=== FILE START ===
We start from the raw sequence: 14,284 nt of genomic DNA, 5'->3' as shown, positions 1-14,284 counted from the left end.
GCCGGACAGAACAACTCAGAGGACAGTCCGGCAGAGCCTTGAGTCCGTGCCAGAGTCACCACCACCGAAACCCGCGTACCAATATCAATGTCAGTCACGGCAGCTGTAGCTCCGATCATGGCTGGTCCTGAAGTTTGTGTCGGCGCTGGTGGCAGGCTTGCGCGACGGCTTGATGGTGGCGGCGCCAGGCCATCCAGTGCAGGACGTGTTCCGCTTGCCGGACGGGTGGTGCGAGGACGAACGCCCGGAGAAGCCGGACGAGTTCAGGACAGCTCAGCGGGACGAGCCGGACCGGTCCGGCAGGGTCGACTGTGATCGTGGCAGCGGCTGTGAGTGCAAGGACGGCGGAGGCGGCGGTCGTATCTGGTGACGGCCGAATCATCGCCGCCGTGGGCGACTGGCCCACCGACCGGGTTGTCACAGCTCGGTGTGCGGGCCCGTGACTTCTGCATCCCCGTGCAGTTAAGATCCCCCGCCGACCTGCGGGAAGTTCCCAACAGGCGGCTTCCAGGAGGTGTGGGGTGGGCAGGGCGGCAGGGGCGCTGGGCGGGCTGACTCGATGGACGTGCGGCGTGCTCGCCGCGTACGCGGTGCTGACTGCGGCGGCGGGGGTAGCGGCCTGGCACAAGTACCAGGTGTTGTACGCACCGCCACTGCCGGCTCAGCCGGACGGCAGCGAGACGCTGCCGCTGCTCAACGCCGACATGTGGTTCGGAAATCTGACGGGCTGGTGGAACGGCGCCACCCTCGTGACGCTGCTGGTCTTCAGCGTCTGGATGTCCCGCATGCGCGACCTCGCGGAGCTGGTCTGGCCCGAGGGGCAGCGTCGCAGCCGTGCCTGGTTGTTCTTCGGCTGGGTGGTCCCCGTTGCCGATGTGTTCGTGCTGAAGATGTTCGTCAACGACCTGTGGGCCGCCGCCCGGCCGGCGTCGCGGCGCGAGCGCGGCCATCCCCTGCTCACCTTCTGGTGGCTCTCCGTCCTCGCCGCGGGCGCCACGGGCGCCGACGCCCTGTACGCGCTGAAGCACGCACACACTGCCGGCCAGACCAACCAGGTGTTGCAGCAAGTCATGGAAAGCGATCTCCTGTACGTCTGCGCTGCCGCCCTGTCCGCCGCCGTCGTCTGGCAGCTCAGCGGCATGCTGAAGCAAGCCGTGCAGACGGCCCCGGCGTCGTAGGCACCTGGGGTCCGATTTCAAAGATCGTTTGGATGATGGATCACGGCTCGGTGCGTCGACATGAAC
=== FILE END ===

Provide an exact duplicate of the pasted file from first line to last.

We start from the raw sequence: 14,284 nt of genomic DNA, 5'->3' as shown, positions 1-14,284 counted from the left end.
GCCGGACAGAACAACTCAGAGGACAGTCCGGCAGAGCCTTGAGTCCGTGCCAGAGTCACCACCACCGAAACCCGCGTACCAATATCAATGTCAGTCACGGCAGCTGTAGCTCCGATCATGGCTGGTCCTGAAGTTTGTGTCGGCGCTGGTGGCAGGCTTGCGCGACGGCTTGATGGTGGCGGCGCCAGGCCATCCAGTGCAGGACGTGTTCCGCTTGCCGGACGGGTGGTGCGAGGACGAACGCCCGGAGAAGCCGGACGAGTTCAGGACAGCTCAGCGGGACGAGCCGGACCGGTCCGGCAGGGTCGACTGTGATCGTGGCAGCGGCTGTGAGTGCAAGGACGGCGGAGGCGGCGGTCGTATCTGGTGACGGCCGAATCATCGCCGCCGTGGGCGACTGGCCCACCGACCGGGTTGTCACAGCTCGGTGTGCGGGCCCGTGACTTCTGCATCCCCGTGCAGTTAAGATCCCCCGCCGACCTGCGGGAAGTTCCCAACAGGCGGCTTCCAGGAGGTGTGGGGTGGGCAGGGCGGCAGGGGCGCTGGGCGGGCTGACTCGATGGACGTGCGGCGTGCTCGCCGCGTACGCGGTGCTGACTGCGGCGGCGGGGGTAGCGGCCTGGCACAAGTACCAGGTGTTGTACGCACCGCCACTGCCGGCTCAGCCGGACGGCAGCGAGACGCTGCCGCTGCTCAACGCCGACATGTGGTTCGGAAATCTGACGGGCTGGTGGAACGGCGCCACCCTCGTGACGCTGCTGGTCTTCAGCGTCTGGATGTCCCGCATGCGCGACCTCGCGGAGCTGGTCTGGCCCGAGGGGCAGCGTCGCAGCCGTGCCTGGTTGTTCTTCGGCTGGGTGGTCCCCGTTGCCGATGTGTTCGTGCTGAAGATGTTCGTCAACGACCTGTGGGCCGCCGCCCGGCCGGCGTCGCGGCGCGAGCGCGGCCATCCCCTGCTCACCTTCTGGTGGCTCTCCGTCCTCGCCGCGGGCGCCACGGGCGCCGACGCCCTGTACGCGCTGAAGCACGCACACACTGCCGGCCAGACCAACCAGGTGTTGCAGCAAGTCATGGAAAGCGATCTCCTGTACGTCTGCGCTGCCGCCCTGTCCGCCGCCGTCGTCTGGCAGCTCAGCGGCATGCTGAAGCAAGCCGTGCAGACGGCCCCGGCGTCGTAGGCACCTGGGGTCCGATTTCAAAGATCGTTTGGATGATGGATCACGGCTCGGTGCGTCGACATGAAC